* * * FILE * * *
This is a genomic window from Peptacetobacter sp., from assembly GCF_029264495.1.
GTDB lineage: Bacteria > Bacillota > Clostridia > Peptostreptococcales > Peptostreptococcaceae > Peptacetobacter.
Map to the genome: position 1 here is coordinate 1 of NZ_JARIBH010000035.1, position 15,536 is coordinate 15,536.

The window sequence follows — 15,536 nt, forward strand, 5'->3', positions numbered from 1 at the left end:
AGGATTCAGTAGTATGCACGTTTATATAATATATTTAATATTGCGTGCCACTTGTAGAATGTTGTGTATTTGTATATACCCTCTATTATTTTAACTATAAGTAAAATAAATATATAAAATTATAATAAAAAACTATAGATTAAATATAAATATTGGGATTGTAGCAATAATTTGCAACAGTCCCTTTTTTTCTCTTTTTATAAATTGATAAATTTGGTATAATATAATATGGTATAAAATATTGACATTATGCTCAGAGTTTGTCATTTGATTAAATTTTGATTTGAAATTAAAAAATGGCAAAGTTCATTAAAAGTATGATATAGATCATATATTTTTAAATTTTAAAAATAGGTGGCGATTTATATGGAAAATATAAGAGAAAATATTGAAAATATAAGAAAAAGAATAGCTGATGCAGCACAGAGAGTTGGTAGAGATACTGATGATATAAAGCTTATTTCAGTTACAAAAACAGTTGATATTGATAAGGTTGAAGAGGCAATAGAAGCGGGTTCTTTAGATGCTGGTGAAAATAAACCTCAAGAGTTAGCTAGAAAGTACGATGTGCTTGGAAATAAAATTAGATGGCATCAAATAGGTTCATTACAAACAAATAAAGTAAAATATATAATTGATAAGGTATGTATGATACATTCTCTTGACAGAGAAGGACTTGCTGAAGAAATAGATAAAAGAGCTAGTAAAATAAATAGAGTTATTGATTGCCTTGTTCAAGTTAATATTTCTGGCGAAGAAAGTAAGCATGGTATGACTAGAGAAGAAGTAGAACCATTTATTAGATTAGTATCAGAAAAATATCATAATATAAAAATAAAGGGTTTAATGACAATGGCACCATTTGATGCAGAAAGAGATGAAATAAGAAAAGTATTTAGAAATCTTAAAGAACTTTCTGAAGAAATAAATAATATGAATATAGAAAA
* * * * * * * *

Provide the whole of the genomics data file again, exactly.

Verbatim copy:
This is a genomic window from Peptacetobacter sp., from assembly GCF_029264495.1.
GTDB lineage: Bacteria > Bacillota > Clostridia > Peptostreptococcales > Peptostreptococcaceae > Peptacetobacter.
Map to the genome: position 1 here is coordinate 1 of NZ_JARIBH010000035.1, position 15,536 is coordinate 15,536.

The window sequence follows — 15,536 nt, forward strand, 5'->3', positions numbered from 1 at the left end:
AGGATTCAGTAGTATGCACGTTTATATAATATATTTAATATTGCGTGCCACTTGTAGAATGTTGTGTATTTGTATATACCCTCTATTATTTTAACTATAAGTAAAATAAATATATAAAATTATAATAAAAAACTATAGATTAAATATAAATATTGGGATTGTAGCAATAATTTGCAACAGTCCCTTTTTTTCTCTTTTTATAAATTGATAAATTTGGTATAATATAATATGGTATAAAATATTGACATTATGCTCAGAGTTTGTCATTTGATTAAATTTTGATTTGAAATTAAAAAATGGCAAAGTTCATTAAAAGTATGATATAGATCATATATTTTTAAATTTTAAAAATAGGTGGCGATTTATATGGAAAATATAAGAGAAAATATTGAAAATATAAGAAAAAGAATAGCTGATGCAGCACAGAGAGTTGGTAGAGATACTGATGATATAAAGCTTATTTCAGTTACAAAAACAGTTGATATTGATAAGGTTGAAGAGGCAATAGAAGCGGGTTCTTTAGATGCTGGTGAAAATAAACCTCAAGAGTTAGCTAGAAAGTACGATGTGCTTGGAAATAAAATTAGATGGCATCAAATAGGTTCATTACAAACAAATAAAGTAAAATATATAATTGATAAGGTATGTATGATACATTCTCTTGACAGAGAAGGACTTGCTGAAGAAATAGATAAAAGAGCTAGTAAAATAAATAGAGTTATTGATTGCCTTGTTCAAGTTAATATTTCTGGCGAAGAAAGTAAGCATGGTATGACTAGAGAAGAAGTAGAACCATTTATTAGATTAGTATCAGAAAAATATCATAATATAAAAATAAAGGGTTTAATGACAATGGCACCATTTGATGCAGAAAGAGATGAAATAAGAAAAGTATTTAGAAATCTTAAAGAACTTTCTGAAGAAATAAATAATATGAATATAGAAAA